Over the past year and a half, the COVID-19 pandemic has permeated our daily lives – in the news, in the form of ever-changing mandates and protocols, in popular culture, and of course, in the overall grief and anxiety experienced around the world. But with the advent of COVID-19 vaccines and their increasing availability, people were finally allowed to hope, and start the long, long road back to “normal.”

Now, the COVID-19 pandemic is becoming even more entrenched in popular culture, but this time, in a more positive, hopeful way.

Mattel has created six new Barbies to honor frontline women of science that have been working tirelessly in the fight against the novel coronavirus, including British vaccinologist and Oxford University professor Sarah Gilbert, who was instrumental in leading the development of the Oxford/AstroZeneca vaccine.

In recent years, Mattel has focused on updating Barbie’s image into more relevant, representative, and diverse forms, including embracing new combinations of body types (including dolls with disabilities and health conditions), skin tones, and hair textures. Their newest line of “Women in Science’” dolls aims to recognize strong, intelligent women in STEM (science, technology, engineering, and mathematics) careers.

Lisa McKnight, Senior Vice President and Global Head of Barbie and Dolls at Mattel, hopes that Mattel’s “recognition” of these frontline heroes “shine[s] a light on their [frontline workers’] efforts…[and] inspires the next generation to take after these heroes.”

Mattel has repeatedly faced criticism in the past for failing to represent diverse images of women in their Barbies, sometimes coming under fire even when they attempt to do so. However, these recent additions to the Barbie family look to honor real-life women and their heroic efforts during the COVID-19 pandemic, and, by extension, hope to show their appreciation for “all frontline workers.”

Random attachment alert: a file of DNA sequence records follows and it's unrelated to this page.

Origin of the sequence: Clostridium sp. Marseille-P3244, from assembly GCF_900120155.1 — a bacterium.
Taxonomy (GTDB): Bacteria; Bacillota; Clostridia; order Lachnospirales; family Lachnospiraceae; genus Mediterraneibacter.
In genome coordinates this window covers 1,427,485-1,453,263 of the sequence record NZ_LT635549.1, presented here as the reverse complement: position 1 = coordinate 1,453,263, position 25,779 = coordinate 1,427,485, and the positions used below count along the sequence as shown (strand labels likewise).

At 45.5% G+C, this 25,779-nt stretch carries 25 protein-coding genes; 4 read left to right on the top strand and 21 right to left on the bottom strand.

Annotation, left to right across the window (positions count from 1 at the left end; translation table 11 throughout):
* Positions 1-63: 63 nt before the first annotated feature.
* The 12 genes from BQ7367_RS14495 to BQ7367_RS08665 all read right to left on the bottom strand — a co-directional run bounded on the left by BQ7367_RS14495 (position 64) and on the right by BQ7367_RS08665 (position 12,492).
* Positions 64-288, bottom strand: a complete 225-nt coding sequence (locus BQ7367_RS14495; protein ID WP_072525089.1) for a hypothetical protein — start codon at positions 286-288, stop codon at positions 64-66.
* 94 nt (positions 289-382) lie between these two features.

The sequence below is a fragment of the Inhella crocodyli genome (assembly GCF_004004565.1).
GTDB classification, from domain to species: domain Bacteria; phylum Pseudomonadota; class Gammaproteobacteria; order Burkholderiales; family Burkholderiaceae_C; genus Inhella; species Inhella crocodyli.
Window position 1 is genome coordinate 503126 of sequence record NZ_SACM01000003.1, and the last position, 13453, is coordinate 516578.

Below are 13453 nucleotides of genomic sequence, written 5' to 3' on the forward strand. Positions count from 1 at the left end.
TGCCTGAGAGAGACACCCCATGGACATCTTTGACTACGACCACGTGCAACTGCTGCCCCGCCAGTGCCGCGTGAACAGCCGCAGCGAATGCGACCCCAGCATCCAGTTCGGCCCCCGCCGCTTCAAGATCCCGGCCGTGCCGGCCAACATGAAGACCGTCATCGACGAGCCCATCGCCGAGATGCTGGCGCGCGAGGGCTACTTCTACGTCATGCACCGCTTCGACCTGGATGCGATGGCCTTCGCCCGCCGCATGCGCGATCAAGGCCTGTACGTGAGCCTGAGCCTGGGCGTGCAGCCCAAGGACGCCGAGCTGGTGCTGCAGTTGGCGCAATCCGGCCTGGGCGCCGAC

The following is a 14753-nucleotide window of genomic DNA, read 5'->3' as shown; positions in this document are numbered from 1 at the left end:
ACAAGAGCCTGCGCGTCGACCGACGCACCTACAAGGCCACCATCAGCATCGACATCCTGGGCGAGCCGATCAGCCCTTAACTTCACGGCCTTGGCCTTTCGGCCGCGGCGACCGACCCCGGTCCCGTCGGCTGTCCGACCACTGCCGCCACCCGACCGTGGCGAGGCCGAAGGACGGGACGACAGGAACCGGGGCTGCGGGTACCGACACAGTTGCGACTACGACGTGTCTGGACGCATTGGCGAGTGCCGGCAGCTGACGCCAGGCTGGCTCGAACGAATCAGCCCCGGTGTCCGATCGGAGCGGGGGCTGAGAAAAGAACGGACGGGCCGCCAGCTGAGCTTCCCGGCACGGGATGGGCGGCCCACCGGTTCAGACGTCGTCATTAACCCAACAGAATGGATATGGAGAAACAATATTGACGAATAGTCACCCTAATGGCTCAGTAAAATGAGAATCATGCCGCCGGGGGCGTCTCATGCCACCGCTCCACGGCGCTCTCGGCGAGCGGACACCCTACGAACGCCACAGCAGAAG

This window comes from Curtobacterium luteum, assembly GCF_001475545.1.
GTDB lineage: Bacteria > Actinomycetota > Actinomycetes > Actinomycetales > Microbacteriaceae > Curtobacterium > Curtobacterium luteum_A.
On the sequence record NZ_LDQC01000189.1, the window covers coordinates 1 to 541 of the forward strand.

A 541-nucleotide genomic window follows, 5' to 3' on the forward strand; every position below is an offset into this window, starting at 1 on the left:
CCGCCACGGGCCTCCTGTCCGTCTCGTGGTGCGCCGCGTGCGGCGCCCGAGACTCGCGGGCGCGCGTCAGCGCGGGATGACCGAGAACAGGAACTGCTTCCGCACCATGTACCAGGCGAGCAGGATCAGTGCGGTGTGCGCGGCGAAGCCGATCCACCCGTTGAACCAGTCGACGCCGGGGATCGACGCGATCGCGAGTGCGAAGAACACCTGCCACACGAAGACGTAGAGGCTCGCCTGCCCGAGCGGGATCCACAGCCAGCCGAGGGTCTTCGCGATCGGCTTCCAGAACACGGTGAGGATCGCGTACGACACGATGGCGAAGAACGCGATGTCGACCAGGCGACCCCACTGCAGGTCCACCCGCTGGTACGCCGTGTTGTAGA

For her part, Sarah Gilbert told The Guardian in July that she hopes her Barbie will inspire young women around the world to enter into STEM careers. “I am passionate about inspiring the next generation of girls into STEM careers and hope that children who see my Barbie will realize how vital careers in science are to help the world around us.”

Gilbert’s doll is created in her likeness, with the vaccine developer’s long, auburn hair, signature glasses, and navy blue pantsuit. She also joins the likes of Eleanor Roosevelt, Marilyn Monroe, and Beyoncé, all of whom have also been made into Barbies. While she finds being a Barbie “a very strange concept,” Gilbert also recognizes its importance and possible role in normalizing women’s crucial role in the scientific community. She has also chosen the nonprofit organization WISE (Women in Science in Engineering) to receive a financial donation from Mattel.

Mattel’s other five honorees include Americans Dr. Audrey Sue Cruz, a frontline doctor in Las Vegas and fighter of discrimination, and ER nurse Amy O’Sullivan, who treated the first COVID-19 patient at Wycoff Hospital in Brooklyn; Chicka Stacy Oriuwa, a Canadian psychiatry resident and advocate for eliminating systemic racism in healthcare; Dr. Jaqueline Goes de Jesus, a Brazilian biomedical researcher who led genome sequencing of a COVID-19 variant; and Kirby White, an Australian doctor who pioneered a protective, reusable surgical gown for frontline workers.

British COVID-19 vaccine developer Sarah Gilbert is one of six women that Mattel will honor with their new Women in Science role model dolls, all in the hopes of honoring women in STEM and recognizing the heroic efforts of frontline workers. And with the Oxford/AstraZeneca vaccine reaching a milestone of one billion doses in July, Gilbert’s role in its development is more than worthy of recognition and appreciation, not just from Mattel, but from all of us.